Joy at Hove: in 2015, Australia took the women’s Ashes in England for the first time since 2001 © PA Photos
“Australia,” confirms Daniel Norcross, a BBC commentator. “They impressively mastered alien conditions in England, and with the launch of the Women’s Big Bash League [WBBL], they’re just adding experience to an already strong squad.”
The search ends in vain.
Australia, it would seem, appear to have got a lot of things right over the last few years. They have a state competition heralded by England captain Charlotte Edwards as being “as close to international cricket as I’ve played in a domestic set-up”, a comment made even before the WBBL was launched. Just as with the men’s side, Australia were unafraid to appoint an inexperienced but intuitive captain in the form of Meg Lanning. They have a coach, Matthew Mott, whose experience in men’s cricket has fit seamlessly into their no-prisoners approach.
The visibility of the England women’s cricket team is probably greater than any other country’s, and perhaps greater than any other women’s team sport in England
As for their selection policy, Australia have shown a willingness to rotate and experiment. Their current T20 squad is an example of strong domestic performances being rewarded – performances that more often than not have translated onto the international stage. If you are looking for an analogy with the men’s game, it’s all very late-1990s Steve Waugh-esque, and we all know what that particular generation of one-day cricketers could do.
England’s 21-strong performance squad for 2015-16, by comparison, had just the one change from the previous year – an omission. Their 16-member T20 squad to tour South Africa in 2016 contained 11 players from the 2012 World T20. Plus ça change, plus c’est la même chose.
“Stuck in a time warp,” quipped one high-profile Australian coach of England’s recent T20 squad announcement. Perhaps so. The appointment of Mark Robinson, the experienced Sussex coach, as the new England coach brought with it hope of a new, post-Ashes era. His background in men’s cricket, after all, makes him similar to Mott, who has settled in comfortably with Australia. Comments by Robinson in a recent interview, however, appear to show that he has made some selections based almost entirely on his long-standing captain’s opinions.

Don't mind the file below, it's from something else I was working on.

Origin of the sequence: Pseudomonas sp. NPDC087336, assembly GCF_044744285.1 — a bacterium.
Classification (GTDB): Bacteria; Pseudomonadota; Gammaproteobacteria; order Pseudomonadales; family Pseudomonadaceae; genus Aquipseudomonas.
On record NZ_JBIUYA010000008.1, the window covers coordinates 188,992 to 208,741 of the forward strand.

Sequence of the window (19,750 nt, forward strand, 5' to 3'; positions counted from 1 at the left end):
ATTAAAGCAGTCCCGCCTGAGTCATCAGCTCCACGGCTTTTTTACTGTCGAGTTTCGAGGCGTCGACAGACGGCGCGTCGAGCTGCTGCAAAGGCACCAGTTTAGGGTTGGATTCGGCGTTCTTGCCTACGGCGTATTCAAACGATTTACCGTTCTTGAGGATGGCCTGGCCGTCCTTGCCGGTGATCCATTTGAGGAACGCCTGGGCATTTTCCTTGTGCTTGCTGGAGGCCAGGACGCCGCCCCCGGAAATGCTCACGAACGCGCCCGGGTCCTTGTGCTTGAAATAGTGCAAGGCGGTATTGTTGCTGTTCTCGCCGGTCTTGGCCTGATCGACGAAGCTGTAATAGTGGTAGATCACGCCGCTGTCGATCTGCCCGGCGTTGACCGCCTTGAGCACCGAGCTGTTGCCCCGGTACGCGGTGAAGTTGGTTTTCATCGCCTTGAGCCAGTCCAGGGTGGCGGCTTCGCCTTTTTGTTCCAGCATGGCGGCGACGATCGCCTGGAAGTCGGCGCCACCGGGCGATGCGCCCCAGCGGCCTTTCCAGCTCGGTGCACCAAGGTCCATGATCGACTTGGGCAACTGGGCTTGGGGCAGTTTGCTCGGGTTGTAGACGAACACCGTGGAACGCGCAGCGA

Meg Lanning has impressed with her intuitive captaincy, leading Australia to the 2014 World T20 title © Getty Images
Edwards is without doubt one of the best judges of talent around. In any institution, though, it’s unhealthy for one voice to be so dominant. Whereas Australia have given an international run to freshly unearthed gems like the explosive allrounder Grace Harris(who would go on to become the first woman to score a ton in the WBBL, off just 53 balls), England have done no such thing. Nor, heaven forbid, have they dared give anyone outside the chosen few a shot in international cricket. The bubble-wrap effect is causing more damage than any risk of premature exposure.
Only three of the England men’s 2012 World T20 squad were in their most recent T20 squad in South Africa. The turnover is quick and ruthless and the competition for spots incessant – and their recent success is no doubt in part a result of this. For England women, the luxury of such a large and dynamic pool of players constantly jostling for positions appears a long way off. Instead theirs is an air of comfortable complacency. Take nothing away from the players who hold contracts – they are a talented and driven group with some world-class players – but without external pressure the extra drive is gone, regardless of how much fight any individual has.